International Women's Day 2019: #Metoo #Everydaysexism #TimesUp and other feminist hashtags which empowered millions globally

FP Staff
This International Women’s Day calls for us to recognise some of these viral hashtags.

Every year on International Women's Day we unitedly celebrate the achievements of women across the world regardless of their race, culture, economic or political origin.

As our world became more available online, social media platforms acted like a hub for us to come together and hold discussions about everything from memes to activism. Hashtags have played a pivotal role in helping us swift through the chaos online. With this came the on-going hashtag culture that transformed the way our conversations build on some of our most pressing social issues and evils. There have been countless hashtags that have not only raised awareness but also empowered millions of women globally.

This International Women's Day calls for us to recognise some of these viral hashtags.

#Metoo India

#Metoo India was inspired by a global social media movement that found its origin in Hollywood a year ago when top actresses shared their stories of sexual assault and harassment to expose some of the most powerful men in the entertainment industry, like Harvey Weinstein. This hashtag gained people's attention in India when actress Tanushree Dutta broke her silence and accused Nana Patekar of inappropriate behavior on the sets of a film they were shooting for in 2008. This encouraged women from all walks of life to tell their stories of sexual misconduct at workplaces using the hashtag #metoo


This became a natural successor and a response to the already prevailing #Metoo movement. The movement gained momentum after the news of Dr. Christine Blasey Ford's accusations against Brett Kavanaugh of sexual assault surfaced. While the movement empowered the victims of sexual assaults it also called out the practice of victim shaming.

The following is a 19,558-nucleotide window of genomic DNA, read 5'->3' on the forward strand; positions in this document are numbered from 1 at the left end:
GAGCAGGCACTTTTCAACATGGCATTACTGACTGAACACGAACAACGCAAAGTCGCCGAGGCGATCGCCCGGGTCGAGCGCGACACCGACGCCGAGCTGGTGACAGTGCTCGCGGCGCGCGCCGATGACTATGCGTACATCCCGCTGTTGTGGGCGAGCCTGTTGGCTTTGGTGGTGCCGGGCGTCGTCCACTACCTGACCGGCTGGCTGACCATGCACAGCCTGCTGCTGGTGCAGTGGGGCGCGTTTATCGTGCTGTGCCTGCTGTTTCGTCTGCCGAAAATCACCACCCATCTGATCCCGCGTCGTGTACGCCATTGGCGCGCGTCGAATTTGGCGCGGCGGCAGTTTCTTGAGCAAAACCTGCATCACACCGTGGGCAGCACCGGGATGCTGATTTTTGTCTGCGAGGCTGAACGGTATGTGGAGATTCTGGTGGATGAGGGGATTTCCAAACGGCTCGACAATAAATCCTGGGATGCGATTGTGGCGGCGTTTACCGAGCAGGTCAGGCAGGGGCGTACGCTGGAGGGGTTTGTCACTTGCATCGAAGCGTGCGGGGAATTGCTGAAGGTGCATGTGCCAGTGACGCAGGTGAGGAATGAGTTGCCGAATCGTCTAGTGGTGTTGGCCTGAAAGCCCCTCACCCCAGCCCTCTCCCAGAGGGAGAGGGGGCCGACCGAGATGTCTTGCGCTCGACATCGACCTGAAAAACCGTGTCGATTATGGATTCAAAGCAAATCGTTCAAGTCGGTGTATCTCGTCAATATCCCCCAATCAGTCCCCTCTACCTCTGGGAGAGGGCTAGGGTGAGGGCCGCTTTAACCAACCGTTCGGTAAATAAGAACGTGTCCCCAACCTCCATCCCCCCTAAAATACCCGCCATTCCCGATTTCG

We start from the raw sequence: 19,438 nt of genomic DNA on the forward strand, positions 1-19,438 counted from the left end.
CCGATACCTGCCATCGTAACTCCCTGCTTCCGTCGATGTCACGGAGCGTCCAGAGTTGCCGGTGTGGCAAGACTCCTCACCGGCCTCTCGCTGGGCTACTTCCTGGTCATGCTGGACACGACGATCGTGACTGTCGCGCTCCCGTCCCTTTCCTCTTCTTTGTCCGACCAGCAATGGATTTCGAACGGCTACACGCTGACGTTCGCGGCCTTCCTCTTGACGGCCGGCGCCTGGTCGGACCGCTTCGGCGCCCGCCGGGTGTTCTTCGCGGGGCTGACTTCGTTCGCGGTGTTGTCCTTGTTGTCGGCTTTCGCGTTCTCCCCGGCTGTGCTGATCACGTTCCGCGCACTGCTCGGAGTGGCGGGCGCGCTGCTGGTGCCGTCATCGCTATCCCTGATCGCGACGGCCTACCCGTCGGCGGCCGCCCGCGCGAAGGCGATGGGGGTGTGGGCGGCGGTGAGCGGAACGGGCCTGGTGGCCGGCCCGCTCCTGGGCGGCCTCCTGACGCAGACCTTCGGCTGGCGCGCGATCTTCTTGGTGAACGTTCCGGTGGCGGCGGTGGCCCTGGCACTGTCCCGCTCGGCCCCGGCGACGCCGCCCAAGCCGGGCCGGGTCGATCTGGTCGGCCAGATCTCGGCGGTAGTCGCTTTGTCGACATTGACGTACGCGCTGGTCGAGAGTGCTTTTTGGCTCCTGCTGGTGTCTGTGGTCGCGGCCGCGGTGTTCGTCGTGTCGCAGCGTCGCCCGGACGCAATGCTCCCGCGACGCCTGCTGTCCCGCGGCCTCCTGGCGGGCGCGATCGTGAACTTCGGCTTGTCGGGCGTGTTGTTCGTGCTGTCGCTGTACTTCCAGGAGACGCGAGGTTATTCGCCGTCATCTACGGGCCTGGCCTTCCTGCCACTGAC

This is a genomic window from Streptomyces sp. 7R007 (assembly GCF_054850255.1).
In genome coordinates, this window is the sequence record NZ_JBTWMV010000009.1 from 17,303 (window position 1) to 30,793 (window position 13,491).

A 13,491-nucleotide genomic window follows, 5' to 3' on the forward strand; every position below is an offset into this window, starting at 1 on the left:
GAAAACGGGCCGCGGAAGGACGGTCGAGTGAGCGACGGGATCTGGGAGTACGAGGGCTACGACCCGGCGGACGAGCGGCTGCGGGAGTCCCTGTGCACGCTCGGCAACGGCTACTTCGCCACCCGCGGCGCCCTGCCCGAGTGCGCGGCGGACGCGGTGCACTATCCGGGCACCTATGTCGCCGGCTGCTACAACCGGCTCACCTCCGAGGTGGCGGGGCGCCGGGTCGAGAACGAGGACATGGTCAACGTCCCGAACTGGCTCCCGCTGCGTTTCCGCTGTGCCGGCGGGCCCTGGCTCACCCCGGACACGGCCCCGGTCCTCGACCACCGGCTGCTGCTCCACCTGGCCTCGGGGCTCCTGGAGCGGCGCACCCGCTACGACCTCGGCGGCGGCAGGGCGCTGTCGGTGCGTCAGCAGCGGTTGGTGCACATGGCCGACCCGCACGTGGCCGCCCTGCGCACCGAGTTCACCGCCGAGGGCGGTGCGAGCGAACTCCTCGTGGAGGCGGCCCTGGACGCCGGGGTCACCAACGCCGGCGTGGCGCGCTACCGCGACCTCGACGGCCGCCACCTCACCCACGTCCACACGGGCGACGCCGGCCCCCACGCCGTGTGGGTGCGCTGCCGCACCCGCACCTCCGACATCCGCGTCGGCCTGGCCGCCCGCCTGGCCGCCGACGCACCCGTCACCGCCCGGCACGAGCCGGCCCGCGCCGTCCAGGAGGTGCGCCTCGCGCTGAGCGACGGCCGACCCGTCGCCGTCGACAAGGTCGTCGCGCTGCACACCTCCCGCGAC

It all began when a 27-year old man was acquitted of rape charges of a 17-year-old rape complainant when her lacy thong was held in the criminal court room of Cork city. In the defence lawyer's closing speech, the jury was encouraged to consider the choice of alleged victim's underwear. Following the trial, a viral campaign in Ireland saw angry women posting images of their own underwear on social media, with the hashtag #ThisIsNotConsent. It spread like wildfire and women from across the globe shared the images of their underwear to protest against the jury's unjust decision of implying consent by using an underwear.


Coined on 1 January, 2018 the hashtag has soared in popularity ever since the Oscars 2018 honored #TimesUp movement, which also saw many Hollywood celebrities wearing a small pin in support of it. The Alianza Nacional de Campesinas (US organisation) honored the brave voices of women in Hollywood who exposed the producer Harvey Weinstein for his sexual misconduct. Time published the letter and revealed that it was written on behalf of at least 700,000 female farm workers from the US.


In April 2015 author Laura Bates, founder of The Everyday Sexism Project encouraged thousands of people on social media to share the instances in which sexism affects them. People used the hashtag to confront and broaden the conversations on sexism and shared experiences ranging from microaggressions to blatant misogyny from their everyday life.

Also See: International Women's Day: How the day came into being and what it means for the struggle for women's rights

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Women's Day 2019: WhatsApp brings a bunch of stickers to celebrate the special day

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